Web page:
It’s Palm Sunday and, of course, a special Sunday service to celebrate Jesus riding that donkey into Jerusalem.
These days I am filling a gap in the diocesan roster over at Luangwa parish. It has three congregations, and today my duties took me to the main congregation, St. Luke’s Luangwa. Like most cities in the world, certainly all of them in Africa, Kitwe is suffering from urban drift and its inevitable consequences, urban sprawl. Luangwa is one of those 'sprawl' parishes.
In some parts of the sprawl out of the city there are new buildings, reasonably large houses on fair sizes plots, built or being built by people with a job and a little bit of money. Luangwa is still not quite there, but it is a thriving, growing community, although one would not rush to suggest that there was a lot of spare money about the place.
Like the wider community, St. Luke’s is growing, thriving and not particularly wealthy. There is a small old church, very scruffy and run down. The roof trusses have been eaten by termites, and today I was given to wondering exactly how long it will be until they collapse. Not that they are actually supporting much. The 'roof', like most church rooves in Zambia is G.I sheet, or rather was. It is more rust and holes than actual roof. So much so that the church is usually awash during the rainy season. It does not do to sit down on any of the softer seats either, as they are beyond slightly damp.
To be fair the parish is trying to build a new church. They have managed to get to roof level, and part of my job will be to encourage them to get the roof on and the building usable. Happily, the rains are fading out now, and wellington boots were not required for this morning’s procession. Hopefully by next year...
One of our students and myself travelled together to the service. Along the route we saw several congregations of various flavours out waving palm branches with all the necessary singing and dancing. We arrived to be greeted by a large pile of palm branches ready for us to do the same.
We gathered together and processed around the church to huge excitement, lots of noise, singing, dancing and those curious African ululations. The noise increased as too much congregation crammed into too little building, in what seemed to be an exceptionally lively game of sardines.
Like most Zambian parishes we have a praise band and a choir. Like most Zambian parishes the congregations is astoundingly young. 60 odd out of 180 people attending today were young children. Most of the rest seemed to be hardly out of their teens. Needless to say, the energy levels are high. There was singing and dancing throughout the service with the various singers taking it in turns to lead.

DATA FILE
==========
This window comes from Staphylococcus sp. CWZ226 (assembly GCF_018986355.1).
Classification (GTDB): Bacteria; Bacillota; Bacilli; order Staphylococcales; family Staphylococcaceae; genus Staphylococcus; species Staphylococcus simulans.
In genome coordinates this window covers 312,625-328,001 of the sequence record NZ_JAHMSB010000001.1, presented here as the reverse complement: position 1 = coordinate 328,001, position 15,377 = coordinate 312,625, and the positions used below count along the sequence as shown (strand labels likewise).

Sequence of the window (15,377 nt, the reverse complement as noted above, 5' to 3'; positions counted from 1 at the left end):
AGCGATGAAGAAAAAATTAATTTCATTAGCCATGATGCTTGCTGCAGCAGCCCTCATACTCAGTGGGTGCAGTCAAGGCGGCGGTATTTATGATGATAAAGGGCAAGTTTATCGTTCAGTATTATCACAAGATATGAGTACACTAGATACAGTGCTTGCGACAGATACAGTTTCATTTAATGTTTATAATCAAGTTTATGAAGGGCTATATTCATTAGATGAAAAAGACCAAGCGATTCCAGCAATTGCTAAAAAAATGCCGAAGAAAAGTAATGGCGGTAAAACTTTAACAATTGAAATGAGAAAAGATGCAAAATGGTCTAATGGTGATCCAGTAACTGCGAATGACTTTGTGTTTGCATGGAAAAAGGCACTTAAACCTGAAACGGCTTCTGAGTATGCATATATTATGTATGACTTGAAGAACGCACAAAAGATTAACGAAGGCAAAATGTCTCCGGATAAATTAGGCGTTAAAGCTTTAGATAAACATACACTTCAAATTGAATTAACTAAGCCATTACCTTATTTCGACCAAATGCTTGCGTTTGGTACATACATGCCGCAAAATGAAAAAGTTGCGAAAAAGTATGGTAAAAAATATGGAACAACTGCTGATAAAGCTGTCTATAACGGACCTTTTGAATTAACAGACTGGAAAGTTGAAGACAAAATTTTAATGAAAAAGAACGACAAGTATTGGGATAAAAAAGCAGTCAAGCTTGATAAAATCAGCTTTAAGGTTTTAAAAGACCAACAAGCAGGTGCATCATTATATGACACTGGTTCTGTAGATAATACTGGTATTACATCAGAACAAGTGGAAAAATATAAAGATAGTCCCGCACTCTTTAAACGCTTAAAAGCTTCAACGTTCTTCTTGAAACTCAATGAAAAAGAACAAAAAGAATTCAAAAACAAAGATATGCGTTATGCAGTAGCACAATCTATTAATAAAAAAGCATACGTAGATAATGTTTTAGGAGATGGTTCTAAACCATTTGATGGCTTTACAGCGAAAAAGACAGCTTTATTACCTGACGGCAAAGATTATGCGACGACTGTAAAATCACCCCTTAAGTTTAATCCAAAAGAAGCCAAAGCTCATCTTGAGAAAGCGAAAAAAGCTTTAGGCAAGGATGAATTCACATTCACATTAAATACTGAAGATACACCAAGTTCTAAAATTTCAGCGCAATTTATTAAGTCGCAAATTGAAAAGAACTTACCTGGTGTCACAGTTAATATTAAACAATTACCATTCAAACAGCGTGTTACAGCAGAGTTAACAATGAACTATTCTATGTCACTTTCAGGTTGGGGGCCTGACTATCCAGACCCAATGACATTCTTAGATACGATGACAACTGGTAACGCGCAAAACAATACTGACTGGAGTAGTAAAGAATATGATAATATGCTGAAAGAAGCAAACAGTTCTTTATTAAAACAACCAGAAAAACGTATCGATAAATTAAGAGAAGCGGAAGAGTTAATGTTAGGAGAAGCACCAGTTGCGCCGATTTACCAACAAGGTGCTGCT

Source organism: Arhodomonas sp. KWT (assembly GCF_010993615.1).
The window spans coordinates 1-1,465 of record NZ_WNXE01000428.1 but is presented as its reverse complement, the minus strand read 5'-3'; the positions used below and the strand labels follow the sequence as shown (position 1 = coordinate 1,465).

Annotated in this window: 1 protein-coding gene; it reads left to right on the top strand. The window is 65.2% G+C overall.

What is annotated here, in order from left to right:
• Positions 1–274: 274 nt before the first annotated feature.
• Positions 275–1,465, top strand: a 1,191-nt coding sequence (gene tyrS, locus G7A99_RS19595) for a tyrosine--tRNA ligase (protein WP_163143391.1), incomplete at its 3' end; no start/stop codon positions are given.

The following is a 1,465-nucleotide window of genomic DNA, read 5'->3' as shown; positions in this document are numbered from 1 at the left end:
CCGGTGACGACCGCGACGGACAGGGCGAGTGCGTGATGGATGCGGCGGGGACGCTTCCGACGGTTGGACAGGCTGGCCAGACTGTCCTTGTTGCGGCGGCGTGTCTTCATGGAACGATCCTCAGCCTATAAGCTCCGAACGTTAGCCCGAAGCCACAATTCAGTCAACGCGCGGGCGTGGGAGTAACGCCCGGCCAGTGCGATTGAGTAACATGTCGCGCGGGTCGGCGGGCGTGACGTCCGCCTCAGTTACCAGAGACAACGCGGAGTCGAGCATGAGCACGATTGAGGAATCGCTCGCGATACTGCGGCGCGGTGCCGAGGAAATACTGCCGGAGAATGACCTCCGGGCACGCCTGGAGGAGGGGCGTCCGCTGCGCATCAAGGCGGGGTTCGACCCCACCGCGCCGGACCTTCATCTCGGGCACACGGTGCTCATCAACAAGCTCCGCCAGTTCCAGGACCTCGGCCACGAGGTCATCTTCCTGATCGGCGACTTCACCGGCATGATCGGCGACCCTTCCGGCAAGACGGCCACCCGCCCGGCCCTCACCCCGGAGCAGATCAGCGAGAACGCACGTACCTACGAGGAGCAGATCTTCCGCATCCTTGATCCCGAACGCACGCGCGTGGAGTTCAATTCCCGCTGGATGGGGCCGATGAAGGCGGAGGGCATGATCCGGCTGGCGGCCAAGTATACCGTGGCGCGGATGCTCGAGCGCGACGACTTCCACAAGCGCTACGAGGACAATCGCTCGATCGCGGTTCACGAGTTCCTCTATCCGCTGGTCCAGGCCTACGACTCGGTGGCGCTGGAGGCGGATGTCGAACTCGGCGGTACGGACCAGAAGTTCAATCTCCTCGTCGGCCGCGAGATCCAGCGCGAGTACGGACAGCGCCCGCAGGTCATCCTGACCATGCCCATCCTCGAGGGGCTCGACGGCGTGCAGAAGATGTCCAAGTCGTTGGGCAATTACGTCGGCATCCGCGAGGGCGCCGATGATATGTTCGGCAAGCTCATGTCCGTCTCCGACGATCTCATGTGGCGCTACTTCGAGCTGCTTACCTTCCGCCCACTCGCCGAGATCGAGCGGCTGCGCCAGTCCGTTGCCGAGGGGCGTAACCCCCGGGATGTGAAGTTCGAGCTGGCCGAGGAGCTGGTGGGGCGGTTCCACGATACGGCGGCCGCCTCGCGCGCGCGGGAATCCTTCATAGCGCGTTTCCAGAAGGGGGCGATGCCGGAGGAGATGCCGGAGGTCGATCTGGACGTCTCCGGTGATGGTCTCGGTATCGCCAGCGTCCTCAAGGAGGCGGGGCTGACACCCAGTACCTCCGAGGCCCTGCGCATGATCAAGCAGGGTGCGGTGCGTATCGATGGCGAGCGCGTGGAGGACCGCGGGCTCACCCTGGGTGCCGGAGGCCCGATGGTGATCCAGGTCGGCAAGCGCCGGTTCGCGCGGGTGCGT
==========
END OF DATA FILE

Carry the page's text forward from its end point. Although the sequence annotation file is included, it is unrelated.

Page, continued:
<iframe src="https://player.vimeo.com/video/261974279" width="448" height="252" frameborder="0" webkitallowfullscreen mozallowfullscreen allowfullscreen></iframe>
<p><a href="https://vimeo.com/261974279">Palm Sunday Zambia</a> from <a href="https://vimeo.com/discovermission">Discover Mission</a> on <a href="https://vimeo.com">Vimeo</a>.</p>
We got to the communion and I passed the cup and paten to the readers as I took a brief break, before blessing those 60 odd children and the adults who are not confirmed.
The children tend to come up in family units. An older brother, about 10 years old, with a much younger sister carefully tucked under his arm so that she could not escape. Girls about 8 or 9 carrying the baby of the family tied up in a cotton 'chitenge' cloth.
As one of the characters in Barbara Kingslover’s _The Poisonwood Bible_ comments, “the gap between being carried on someone’s back and carrying someone on your back is not wide”. All through what seemed to be an endless procession of children, the choir and praise band keep up the singing, dancing and drumming. The noise, intense as it was close up and personal in a small space, did not seem to bother any of the small children, although the idea of a direct encounter with something as strange as a white man did bother one enough to cause her to flee in tears.
When the crowd queuing for a blessing cleared, the energy levels hit maximum. The whole church exploded into a singing and dancing mass of excitement, waving palm branches, and drumming. As the student with me commented “the people have celebrated today”.
Even when life is thin and hard we need to celebrate. Today the people of Luangwa did just that.